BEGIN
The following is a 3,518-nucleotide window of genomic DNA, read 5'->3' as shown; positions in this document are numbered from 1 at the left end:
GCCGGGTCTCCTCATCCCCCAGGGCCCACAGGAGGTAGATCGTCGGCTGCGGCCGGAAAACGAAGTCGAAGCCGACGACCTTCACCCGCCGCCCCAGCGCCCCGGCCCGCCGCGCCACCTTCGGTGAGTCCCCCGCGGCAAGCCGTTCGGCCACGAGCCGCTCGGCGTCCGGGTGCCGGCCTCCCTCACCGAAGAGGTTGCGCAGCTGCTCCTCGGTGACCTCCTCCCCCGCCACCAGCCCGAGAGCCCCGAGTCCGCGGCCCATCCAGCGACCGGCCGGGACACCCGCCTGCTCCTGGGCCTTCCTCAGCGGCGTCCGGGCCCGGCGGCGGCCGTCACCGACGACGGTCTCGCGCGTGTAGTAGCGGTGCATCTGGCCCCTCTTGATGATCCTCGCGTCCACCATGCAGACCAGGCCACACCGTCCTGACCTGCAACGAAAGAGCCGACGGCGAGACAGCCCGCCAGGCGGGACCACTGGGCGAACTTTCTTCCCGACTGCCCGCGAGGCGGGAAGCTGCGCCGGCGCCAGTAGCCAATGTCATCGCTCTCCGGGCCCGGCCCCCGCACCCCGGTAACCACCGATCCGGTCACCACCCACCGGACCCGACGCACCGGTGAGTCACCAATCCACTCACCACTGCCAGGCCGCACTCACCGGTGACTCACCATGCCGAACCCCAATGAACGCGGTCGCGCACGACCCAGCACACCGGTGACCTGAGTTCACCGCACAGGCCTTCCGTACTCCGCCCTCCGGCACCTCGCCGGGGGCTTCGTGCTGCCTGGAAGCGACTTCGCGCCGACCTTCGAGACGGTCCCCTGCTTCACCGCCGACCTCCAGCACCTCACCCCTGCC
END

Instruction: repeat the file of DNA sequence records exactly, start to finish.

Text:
The following is a 3,518-nucleotide window of genomic DNA, read 5'->3' as shown; positions in this document are numbered from 1 at the left end:
GCCGGGTCTCCTCATCCCCCAGGGCCCACAGGAGGTAGATCGTCGGCTGCGGCCGGAAAACGAAGTCGAAGCCGACGACCTTCACCCGCCGCCCCAGCGCCCCGGCCCGCCGCGCCACCTTCGGTGAGTCCCCCGCGGCAAGCCGTTCGGCCACGAGCCGCTCGGCGTCCGGGTGCCGGCCTCCCTCACCGAAGAGGTTGCGCAGCTGCTCCTCGGTGACCTCCTCCCCCGCCACCAGCCCGAGAGCCCCGAGTCCGCGGCCCATCCAGCGACCGGCCGGGACACCCGCCTGCTCCTGGGCCTTCCTCAGCGGCGTCCGGGCCCGGCGGCGGCCGTCACCGACGACGGTCTCGCGCGTGTAGTAGCGGTGCATCTGGCCCCTCTTGATGATCCTCGCGTCCACCATGCAGACCAGGCCACACCGTCCTGACCTGCAACGAAAGAGCCGACGGCGAGACAGCCCGCCAGGCGGGACCACTGGGCGAACTTTCTTCCCGACTGCCCGCGAGGCGGGAAGCTGCGCCGGCGCCAGTAGCCAATGTCATCGCTCTCCGGGCCCGGCCCCCGCACCCCGGTAACCACCGATCCGGTCACCACCCACCGGACCCGACGCACCGGTGAGTCACCAATCCACTCACCACTGCCAGGCCGCACTCACCGGTGACTCACCATGCCGAACCCCAATGAACGCGGTCGCGCACGACCCAGCACACCGGTGACCTGAGTTCACCGCACAGGCCTTCCGTACTCCGCCCTCCGGCACCTCGCCGGGGGCTTCGTGCTGCCTGGAAGCGACTTCGCGCCGACCTTCGAGACGGTCCCCTGCTTCACCGCCGACCTCCAGCACCTCACCCCTGCC